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Mexican Politics Essay Example

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Mexican Politics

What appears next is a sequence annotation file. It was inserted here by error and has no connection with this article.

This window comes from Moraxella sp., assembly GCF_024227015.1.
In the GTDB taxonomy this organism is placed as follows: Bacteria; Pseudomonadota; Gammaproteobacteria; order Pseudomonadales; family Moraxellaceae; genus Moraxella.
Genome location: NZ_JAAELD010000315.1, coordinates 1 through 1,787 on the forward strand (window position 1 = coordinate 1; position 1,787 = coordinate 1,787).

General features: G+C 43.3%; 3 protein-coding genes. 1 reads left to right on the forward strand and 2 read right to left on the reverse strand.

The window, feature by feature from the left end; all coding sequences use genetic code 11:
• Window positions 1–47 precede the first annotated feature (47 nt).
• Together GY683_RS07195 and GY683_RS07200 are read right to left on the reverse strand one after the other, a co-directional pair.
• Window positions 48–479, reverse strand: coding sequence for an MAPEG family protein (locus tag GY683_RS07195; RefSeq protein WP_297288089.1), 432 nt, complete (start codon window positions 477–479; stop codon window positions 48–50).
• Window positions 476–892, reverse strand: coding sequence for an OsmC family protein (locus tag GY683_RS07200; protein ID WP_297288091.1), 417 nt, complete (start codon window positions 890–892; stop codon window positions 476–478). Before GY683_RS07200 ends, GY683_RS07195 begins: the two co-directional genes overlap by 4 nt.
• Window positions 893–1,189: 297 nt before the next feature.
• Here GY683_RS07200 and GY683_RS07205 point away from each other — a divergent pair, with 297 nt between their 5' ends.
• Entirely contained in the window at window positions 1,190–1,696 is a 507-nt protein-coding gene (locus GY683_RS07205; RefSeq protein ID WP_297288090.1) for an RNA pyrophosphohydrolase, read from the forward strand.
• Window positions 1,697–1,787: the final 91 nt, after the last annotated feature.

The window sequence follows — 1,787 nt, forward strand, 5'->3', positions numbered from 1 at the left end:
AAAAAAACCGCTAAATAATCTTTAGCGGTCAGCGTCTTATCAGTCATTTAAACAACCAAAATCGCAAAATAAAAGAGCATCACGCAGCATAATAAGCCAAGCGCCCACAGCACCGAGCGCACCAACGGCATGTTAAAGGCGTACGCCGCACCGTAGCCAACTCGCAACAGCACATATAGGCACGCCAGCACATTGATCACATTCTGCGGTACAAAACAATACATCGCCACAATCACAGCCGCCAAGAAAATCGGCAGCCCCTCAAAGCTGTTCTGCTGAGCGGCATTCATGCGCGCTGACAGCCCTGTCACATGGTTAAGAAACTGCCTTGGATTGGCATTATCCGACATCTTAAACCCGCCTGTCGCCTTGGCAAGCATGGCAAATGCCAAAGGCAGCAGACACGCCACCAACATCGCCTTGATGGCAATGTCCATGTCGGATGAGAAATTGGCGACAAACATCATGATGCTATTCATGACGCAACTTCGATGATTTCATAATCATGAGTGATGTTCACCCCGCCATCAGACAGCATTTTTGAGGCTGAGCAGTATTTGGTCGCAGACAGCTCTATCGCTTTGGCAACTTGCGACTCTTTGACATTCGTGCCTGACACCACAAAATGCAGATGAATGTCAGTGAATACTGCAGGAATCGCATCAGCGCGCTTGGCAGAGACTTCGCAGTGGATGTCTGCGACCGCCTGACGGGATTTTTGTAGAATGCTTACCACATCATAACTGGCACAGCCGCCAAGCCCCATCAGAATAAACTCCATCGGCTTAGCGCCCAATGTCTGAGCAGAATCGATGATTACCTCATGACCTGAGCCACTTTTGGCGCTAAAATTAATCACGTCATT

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It has over 32 states with an estimated 112 million people and has a metropolitan area that hosts over 21 million inhabitants (Merrill & Miró, 1996). This country has over 62 indigenous languages, although Spanish is the most dominant of them all. 60% of Mexicans are Mestizos, 30 % are Amerindians, while 10% are groups of European, Asian, and others. It has a federal form of government, a system that makes it possible for it to accommodate this demographic diversity and size. Mexican politics is quite an interesting field of study (Hal, 2010). This paper takes a look at the politics of Mexico and tries to analyse the political situation as it is. It puts into consideration the historical trends as well as current and future political issues.Mexico is a country that has very sharp definitions of regionalism and these regional variations have had a serious impact on the political landscape of this country. Many observers argue that this regionalism is to blame for the civil conflicts witnessed in the past and currently being seen, and also gives this as the best explanation for Mexico fitting well in the states where assertion of authority by the central government is necessary. This was most evident during the Zapatista uprising in Chiapas in 1990. There was also the need to suppress Yucatan during the Caste war of the 19th century. As is the case with many federal governments, Mexican states that are away from the capital city have expressed issues with the service given by the federal government and feel they have not been well served. This has led to the central government’s ineffectiveness to administer these marginalized states and some basic facilities such as schools have failed, leading to high levels of discontent (Harvey, 1994).An interesting twist to the politics of Mexico is the claim of democratic governance since independence. Democracy in Mexico has been a mirage until the presidential elections of the year 2000 when Vicente Fox took over power with his National Action Party (PAN), breaking a long history of one party state. Mexico has been interwoven with caudillos. Looking at the Mexican political landscape, one would not fail to notice the domination exhibited by entrenched strongmen (Carruthers, 1996). These strongmen are the political bigwigs that represent families that have grown very powerful from the times of colonial government. In this Mexican

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